Having a family, school, and working full time, I find that the internet provides me with the sustanance I need when searching for tidbits of dharma to integrate into my life. I have no time to practice seated meditation. I listen to the heart sutra and affirming faith in mind daily, and try and head to Access to Insight and read a random sutra daily. Rather than meditation, I do what i can to practice the paramitas, esp compassion, generosity, and patience. I find for now, that the internet provides an adequete resource and sangha for those purposes.

Robyn said...

Change gonna come! Especially where this is concerned. It feels like a real mix for me at this point.

I am away from my flesh and blood sangha, and my teacher has made it clear that he doesn't do dokusan via the telephone or email: it is a face-to-face, mind-to-mind encounter. No substitutions.

That said, I have communicated via email with him, even to the point of describing my practice, and he responded in a way that felt not totally unlike a dokusan experience. He also skypes some dharma talks to the sangha in New Zealand.

And I must put in a plug for, which streams dharma talks and other things from the Mountains and Rivers Order - it has felt like a lifeline sometimes in the past months.

They (the teachers) half-jokingly refer to themselves as the Republicans of the (North American) Zen world because they are so conservative, but there has been pressure from the larger sangha about engaging more via the internet, so I know things will be opening up in some way at some point in the future.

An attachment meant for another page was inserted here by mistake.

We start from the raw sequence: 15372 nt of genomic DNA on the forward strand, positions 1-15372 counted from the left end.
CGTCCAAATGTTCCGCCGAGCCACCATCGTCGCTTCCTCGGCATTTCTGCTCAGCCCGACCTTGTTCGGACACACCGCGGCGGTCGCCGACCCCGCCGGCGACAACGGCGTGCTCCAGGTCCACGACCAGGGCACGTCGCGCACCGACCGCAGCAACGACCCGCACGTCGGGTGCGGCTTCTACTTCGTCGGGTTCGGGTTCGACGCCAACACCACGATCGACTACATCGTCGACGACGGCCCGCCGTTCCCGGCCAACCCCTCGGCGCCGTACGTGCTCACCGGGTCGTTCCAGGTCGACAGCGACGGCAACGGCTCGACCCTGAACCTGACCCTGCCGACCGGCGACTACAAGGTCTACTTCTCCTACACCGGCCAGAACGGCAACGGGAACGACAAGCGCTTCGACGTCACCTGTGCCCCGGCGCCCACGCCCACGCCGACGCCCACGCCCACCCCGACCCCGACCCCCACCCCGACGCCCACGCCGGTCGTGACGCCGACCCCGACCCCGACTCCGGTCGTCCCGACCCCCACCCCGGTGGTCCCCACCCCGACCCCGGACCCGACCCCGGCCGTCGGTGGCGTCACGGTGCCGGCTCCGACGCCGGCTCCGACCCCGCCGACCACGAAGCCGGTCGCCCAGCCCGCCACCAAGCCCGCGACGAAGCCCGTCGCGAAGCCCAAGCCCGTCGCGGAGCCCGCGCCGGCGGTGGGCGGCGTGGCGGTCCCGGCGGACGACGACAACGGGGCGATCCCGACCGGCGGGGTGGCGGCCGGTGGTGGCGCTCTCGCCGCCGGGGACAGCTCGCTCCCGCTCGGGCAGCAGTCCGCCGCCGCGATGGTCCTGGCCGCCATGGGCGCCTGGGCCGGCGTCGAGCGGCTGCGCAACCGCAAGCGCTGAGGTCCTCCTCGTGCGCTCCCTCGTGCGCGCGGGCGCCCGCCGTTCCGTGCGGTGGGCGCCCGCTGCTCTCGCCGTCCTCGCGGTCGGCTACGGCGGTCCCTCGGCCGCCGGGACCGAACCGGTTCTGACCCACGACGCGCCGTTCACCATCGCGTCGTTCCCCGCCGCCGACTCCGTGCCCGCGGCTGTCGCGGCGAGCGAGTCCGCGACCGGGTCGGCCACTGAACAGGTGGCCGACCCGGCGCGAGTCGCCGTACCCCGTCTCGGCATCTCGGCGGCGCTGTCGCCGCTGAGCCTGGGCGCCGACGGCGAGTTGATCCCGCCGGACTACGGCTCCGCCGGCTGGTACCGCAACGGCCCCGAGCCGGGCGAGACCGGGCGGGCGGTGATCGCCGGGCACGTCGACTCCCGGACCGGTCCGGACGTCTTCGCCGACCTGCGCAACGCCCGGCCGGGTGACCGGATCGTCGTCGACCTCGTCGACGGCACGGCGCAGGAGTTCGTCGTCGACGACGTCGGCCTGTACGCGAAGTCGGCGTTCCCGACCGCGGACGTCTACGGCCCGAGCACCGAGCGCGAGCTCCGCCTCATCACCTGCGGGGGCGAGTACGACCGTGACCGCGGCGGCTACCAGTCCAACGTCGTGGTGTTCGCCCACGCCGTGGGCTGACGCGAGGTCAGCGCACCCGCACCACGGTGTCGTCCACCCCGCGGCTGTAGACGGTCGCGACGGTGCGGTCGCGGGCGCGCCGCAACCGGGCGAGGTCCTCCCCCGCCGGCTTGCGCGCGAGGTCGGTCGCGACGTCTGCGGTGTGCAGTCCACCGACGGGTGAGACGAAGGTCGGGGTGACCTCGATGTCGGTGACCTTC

I also have been very happy to have email contact with several members of the sangha - people I can talk with openly about the ups and downs of practicing "alone". But all this is done with the knowledge that I will be back there in person. For me, this is very important. I do believe it is a direct transmission, mind to mind. Too much has happened in that dokusan room that I can never express in words for me to believe otherwise.

I see no substitution for time spent with the sangha and teacher in person - both formal practice and informal time helping out around the Temple. While I understand people's hesitation to "join up" for all sorts of reasons and that there are real issues of geography and access, I know that spending time with my teacher and the sangha in person has radically changed my practice over the last two years. There really is no substitute for it.

Nathan said...

Hi Adam,

I hear your frustration. These kind of rants don't seem very productive, and it's funny to see a guy like Brad, who probably has a pile of solo practitioners following him, say stuff like that.